In this world, our inboxes are distraction-free, by choice because letting an ounce in is painful. Folks unsubscribe from anything but the most important. (Have you ever been to a Discount Store?)

Because our attention is sacred and information is overwhelming, we edit, edit and edit, letting into our lives only what is most meaningful to us.

The last point in the imagination exercise above is really hard. It really is. While we would all love to come up with the next brilliant idea (myself included!), the thing is, we’ll most likely hit upon something that’s already been done before or get paralyzed by comparison-itis.

So how do you make yourself memorable and worthy of doing business with?

The Heart Revolution is the reason why sustainable, social entrepreneurship, crowd-funding and craft businesses are on the rise. Why creative businesses is on the rise. Yes we want something different, but we also want something meaningful, to us. And if you don’t resonate emotionally, you don’t get looked at.

And it’s not even about being remarkable, it’s about being you, because YOU are remarkable, just as you are. You just have to give yourself permission to shine.

Come join me at the Story Parlor for The Sticky Brand Workshop (free at the moment) and we’ll take you out, polish you and show you off to the world, beautiful, imperfect, glorious and wholeheartedly amazing.

sbw-web-banner

The Meaning of Things

meaningofthings

When it comes to giving someone something to mark a special occasion, saying thank you, or just because it’s expected, the phrase that often comes to mind is: “It’s the thought that counts”. But that phrase doesn’t make me feel warm and fuzzy and do-goody inside. To me it’s an excuse. An excuse to be frivolous and flippant about choosing something as significant as a gift that adds to someone’s intimate space. It’s a phrase that’s fraught with guilt-inducing feelings and subterfuge. Of lying about liking something and then secretly placing it in the yard sale pile. It’s an excuse for not trying to know someone well enough to understand if this something you’re giving them is something they’ll truly value.

Shocked? Let me backtrack a little.

On Hoarding.

I’m a hoarder. I’ve always been. My mom and dad are both hoarders so you can say, it’s in the family. We have boxes of memories, some we’ve not looked at in 10 years. I cherish the idea that I have kept a neon yellow button badge to remind me of some obscure amusement park visit from 20 years back, a memory that is not particularly significant or even memorable. I still have a big box full of files I kept of my bills from my first apartment on my own and clippings of dreamscapes I was creating fresh out of college. Are they relevant to my life right now? No. Do they need to occupy a physical space all of its own? No.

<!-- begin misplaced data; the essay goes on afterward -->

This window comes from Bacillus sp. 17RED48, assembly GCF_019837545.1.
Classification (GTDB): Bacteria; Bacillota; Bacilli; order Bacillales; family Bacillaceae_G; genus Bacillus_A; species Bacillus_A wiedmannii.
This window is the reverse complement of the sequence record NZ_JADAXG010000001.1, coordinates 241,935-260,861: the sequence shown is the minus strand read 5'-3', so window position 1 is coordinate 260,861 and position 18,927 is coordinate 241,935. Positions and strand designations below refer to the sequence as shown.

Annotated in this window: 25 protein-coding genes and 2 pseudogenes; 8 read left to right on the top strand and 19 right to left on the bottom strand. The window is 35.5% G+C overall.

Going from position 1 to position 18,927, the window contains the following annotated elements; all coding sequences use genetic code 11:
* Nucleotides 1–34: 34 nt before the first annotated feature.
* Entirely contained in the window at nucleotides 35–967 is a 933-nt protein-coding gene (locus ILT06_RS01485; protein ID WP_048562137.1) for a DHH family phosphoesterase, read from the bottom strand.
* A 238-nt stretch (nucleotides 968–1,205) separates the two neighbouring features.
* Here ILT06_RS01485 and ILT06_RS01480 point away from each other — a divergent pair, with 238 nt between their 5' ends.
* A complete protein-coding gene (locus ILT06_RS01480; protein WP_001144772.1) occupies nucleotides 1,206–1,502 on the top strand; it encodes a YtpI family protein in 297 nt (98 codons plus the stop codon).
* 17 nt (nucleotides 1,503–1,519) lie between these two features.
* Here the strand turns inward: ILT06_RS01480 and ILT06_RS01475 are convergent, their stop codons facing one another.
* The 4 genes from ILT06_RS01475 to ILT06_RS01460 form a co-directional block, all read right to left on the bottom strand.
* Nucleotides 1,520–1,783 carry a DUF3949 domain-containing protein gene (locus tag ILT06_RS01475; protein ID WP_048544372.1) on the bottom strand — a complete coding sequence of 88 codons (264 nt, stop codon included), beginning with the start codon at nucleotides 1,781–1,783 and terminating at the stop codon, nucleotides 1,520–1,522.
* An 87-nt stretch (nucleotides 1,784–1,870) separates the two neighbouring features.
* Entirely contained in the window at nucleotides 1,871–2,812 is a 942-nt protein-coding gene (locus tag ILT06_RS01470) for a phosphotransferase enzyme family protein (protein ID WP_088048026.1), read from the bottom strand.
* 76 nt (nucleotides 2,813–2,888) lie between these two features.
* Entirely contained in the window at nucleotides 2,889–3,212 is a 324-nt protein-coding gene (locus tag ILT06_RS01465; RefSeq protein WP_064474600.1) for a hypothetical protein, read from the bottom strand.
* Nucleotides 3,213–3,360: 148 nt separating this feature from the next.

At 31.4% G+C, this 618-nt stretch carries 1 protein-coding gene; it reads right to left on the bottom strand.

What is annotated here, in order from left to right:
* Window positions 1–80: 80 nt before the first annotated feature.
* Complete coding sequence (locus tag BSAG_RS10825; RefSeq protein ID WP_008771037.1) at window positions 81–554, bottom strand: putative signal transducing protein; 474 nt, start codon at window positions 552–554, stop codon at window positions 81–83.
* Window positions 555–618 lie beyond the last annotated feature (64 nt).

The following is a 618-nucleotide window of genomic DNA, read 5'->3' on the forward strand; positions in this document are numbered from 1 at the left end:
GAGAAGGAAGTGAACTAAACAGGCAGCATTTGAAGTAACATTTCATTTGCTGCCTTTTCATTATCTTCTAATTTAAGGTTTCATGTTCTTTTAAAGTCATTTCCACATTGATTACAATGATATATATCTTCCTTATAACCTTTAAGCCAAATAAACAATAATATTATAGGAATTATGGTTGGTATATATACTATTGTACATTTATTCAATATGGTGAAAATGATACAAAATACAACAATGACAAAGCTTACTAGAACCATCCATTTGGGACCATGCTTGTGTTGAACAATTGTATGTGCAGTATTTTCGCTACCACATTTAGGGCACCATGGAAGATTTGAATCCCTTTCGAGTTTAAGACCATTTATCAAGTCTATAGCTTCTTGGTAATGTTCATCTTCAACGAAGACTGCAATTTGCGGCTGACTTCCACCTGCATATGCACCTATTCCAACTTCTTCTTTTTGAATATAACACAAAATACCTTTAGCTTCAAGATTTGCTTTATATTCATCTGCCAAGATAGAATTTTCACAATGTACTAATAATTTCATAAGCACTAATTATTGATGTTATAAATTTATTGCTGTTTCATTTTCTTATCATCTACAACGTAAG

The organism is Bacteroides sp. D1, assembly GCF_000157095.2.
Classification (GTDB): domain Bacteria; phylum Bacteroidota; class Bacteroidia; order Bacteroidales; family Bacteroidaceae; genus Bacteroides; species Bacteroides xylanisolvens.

[click to continue…]

A Fun Little Tool for Making Quick, True-to-You Decisions

My dad likes to tell this story every time my mom and I run into a color-choosing dilemma when we shop together. A little over 10 years ago when I was an impressionable college student in Perth, Australia, my dad visited me and we went shopping for my very first Princess Phone. I had my own room in a house I was sharing with some friends and I needed one so my folks could call me directly. I was attracted to (no judging taste please!) a line of jelly phones in a gorgeous array of beautiful colors. So my dad and I stood there while I asked him, “Daddy, which color phone should I choose?”

To this date, my dad likes to recount that we spent AT LEAST ONE HOUR, quite possibly more, at the store, back and forth between phone colors choosing the perfect jelly color for my phone. What a tragic time and energy waster! If only there was a better and faster way to make decisions like these…(yes there is, read on!)

Today, believe it or not, I’m an artist and designer making such decisions everyday and often very quickly and intuitively. What changed? I discovered a special little decision-making tool. It’s an amazingly wonderful little contraption and it’s been instrumental in helping me make quick decisions in my life and business in a way that’s delightful, fun and true to me. And the best thing is, I’m going to share it with you so you can use it too!

heart-compassThe Heart Compass is my little imaginary decision-navigation tool with a gold needle that always points to ♥ (for Heart). It’s not a scale or a rule, there are no degrees of heartfulness. Much like a north compass, It’s ♥ or nothing. When the little gold needle points to ♥, it means my decision aligns to my story, my soul and my truth.

There is one little caveat though, using the Heart Compass requires trust, the kind of trust you’ll have for a regular north compass. You must trust that it will tell you the truth. [click to continue…]